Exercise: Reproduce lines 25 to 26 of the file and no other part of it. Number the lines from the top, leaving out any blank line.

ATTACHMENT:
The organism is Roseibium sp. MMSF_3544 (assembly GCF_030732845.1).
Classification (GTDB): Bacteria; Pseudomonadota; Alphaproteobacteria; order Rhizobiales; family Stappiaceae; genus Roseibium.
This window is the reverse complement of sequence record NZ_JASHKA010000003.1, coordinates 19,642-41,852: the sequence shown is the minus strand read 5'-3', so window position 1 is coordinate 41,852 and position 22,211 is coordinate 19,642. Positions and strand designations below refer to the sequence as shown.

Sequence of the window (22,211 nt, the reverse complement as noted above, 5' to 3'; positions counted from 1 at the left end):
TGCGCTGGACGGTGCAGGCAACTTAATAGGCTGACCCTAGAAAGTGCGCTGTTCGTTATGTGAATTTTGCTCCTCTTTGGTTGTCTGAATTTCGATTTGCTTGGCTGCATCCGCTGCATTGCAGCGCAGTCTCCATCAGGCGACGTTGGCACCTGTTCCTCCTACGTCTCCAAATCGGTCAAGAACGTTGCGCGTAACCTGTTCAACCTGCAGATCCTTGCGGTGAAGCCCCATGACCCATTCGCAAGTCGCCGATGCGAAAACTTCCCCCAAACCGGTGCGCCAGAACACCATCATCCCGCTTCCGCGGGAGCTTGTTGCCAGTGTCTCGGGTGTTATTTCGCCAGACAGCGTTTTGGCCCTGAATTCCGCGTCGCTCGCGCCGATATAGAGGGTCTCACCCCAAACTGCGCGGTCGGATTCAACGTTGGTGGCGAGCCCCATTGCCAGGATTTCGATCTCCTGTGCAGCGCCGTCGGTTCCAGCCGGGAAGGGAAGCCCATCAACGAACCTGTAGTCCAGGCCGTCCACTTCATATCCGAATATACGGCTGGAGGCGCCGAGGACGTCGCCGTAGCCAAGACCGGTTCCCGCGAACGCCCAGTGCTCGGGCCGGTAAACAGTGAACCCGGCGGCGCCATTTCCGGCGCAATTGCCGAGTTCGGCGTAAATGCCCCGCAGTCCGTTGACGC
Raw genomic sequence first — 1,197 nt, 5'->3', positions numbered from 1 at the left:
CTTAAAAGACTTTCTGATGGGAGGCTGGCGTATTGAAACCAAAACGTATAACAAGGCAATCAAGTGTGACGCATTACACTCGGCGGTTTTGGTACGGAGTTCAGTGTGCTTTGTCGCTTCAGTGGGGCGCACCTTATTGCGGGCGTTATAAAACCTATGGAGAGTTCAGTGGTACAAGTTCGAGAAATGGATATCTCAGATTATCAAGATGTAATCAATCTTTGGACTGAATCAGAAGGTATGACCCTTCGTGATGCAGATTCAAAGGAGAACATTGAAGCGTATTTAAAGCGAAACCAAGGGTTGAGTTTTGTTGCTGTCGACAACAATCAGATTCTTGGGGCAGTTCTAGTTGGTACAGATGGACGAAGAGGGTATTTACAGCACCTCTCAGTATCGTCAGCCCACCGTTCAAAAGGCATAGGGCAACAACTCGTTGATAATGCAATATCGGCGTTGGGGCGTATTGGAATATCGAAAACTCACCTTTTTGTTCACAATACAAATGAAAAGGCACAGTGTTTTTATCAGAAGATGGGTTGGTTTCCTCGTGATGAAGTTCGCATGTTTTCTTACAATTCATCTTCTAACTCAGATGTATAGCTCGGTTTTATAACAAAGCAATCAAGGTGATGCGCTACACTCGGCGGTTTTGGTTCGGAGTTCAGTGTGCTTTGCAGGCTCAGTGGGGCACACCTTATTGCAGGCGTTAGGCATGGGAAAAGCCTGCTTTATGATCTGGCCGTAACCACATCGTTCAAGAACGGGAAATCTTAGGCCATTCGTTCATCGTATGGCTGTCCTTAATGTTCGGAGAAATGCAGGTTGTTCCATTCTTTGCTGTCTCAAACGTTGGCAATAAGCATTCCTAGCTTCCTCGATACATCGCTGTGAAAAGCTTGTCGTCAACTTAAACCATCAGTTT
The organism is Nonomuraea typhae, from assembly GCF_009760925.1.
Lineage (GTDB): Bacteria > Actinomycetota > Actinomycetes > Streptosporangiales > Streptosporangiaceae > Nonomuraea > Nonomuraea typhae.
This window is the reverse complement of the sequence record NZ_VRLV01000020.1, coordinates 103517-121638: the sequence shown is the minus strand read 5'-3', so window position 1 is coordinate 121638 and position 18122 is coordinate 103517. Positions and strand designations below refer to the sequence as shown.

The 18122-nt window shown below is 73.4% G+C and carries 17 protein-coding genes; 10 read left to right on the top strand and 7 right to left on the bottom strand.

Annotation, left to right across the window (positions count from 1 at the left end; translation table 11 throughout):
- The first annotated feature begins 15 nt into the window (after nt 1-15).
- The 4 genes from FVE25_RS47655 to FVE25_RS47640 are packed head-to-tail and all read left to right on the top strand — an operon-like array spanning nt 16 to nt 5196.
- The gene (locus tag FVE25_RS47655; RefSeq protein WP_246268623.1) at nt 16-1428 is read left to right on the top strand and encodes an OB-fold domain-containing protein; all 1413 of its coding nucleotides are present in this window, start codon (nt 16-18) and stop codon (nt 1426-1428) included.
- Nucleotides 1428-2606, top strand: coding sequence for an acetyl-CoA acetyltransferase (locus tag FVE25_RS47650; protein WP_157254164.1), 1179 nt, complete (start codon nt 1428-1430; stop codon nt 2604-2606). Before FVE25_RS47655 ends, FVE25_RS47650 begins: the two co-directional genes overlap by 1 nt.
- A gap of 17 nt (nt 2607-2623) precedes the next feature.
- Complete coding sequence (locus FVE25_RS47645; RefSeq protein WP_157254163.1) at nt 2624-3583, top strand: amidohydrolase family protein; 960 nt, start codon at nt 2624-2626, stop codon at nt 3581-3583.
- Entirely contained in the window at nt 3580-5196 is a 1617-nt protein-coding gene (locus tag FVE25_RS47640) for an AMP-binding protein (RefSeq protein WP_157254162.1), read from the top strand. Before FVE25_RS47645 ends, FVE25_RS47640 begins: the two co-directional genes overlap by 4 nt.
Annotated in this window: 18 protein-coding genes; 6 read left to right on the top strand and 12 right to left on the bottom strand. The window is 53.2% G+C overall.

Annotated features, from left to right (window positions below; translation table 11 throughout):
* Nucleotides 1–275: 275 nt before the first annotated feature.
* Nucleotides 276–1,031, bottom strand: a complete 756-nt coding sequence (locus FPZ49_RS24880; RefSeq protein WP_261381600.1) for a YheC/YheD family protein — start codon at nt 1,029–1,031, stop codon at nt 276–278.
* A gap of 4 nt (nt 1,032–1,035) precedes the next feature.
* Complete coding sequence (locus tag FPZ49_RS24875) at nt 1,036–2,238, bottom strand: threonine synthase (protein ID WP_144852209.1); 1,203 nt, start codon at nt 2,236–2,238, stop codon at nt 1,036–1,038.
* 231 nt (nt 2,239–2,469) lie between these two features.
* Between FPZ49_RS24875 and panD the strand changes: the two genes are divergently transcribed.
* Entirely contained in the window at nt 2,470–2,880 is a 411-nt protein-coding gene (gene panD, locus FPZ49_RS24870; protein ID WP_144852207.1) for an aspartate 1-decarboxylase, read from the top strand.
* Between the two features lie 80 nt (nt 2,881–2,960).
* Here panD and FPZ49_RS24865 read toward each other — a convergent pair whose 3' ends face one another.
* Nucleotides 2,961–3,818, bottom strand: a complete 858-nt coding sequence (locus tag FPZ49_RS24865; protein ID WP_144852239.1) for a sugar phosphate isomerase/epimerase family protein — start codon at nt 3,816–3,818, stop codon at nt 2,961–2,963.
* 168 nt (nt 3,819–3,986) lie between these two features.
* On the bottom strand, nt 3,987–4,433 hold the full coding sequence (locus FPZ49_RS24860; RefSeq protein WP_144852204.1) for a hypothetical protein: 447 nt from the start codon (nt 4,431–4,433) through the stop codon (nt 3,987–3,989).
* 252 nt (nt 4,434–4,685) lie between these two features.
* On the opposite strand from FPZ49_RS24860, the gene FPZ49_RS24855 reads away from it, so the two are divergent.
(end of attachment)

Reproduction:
* Complete coding sequence (locus tag FPZ49_RS24875) at nt 1,036–2,238, bottom strand: threonine synthase (protein ID WP_144852209.1); 1,203 nt, start codon at nt 2,236–2,238, stop codon at nt 1,036–1,038.
* 231 nt (nt 2,239–2,469) lie between these two features.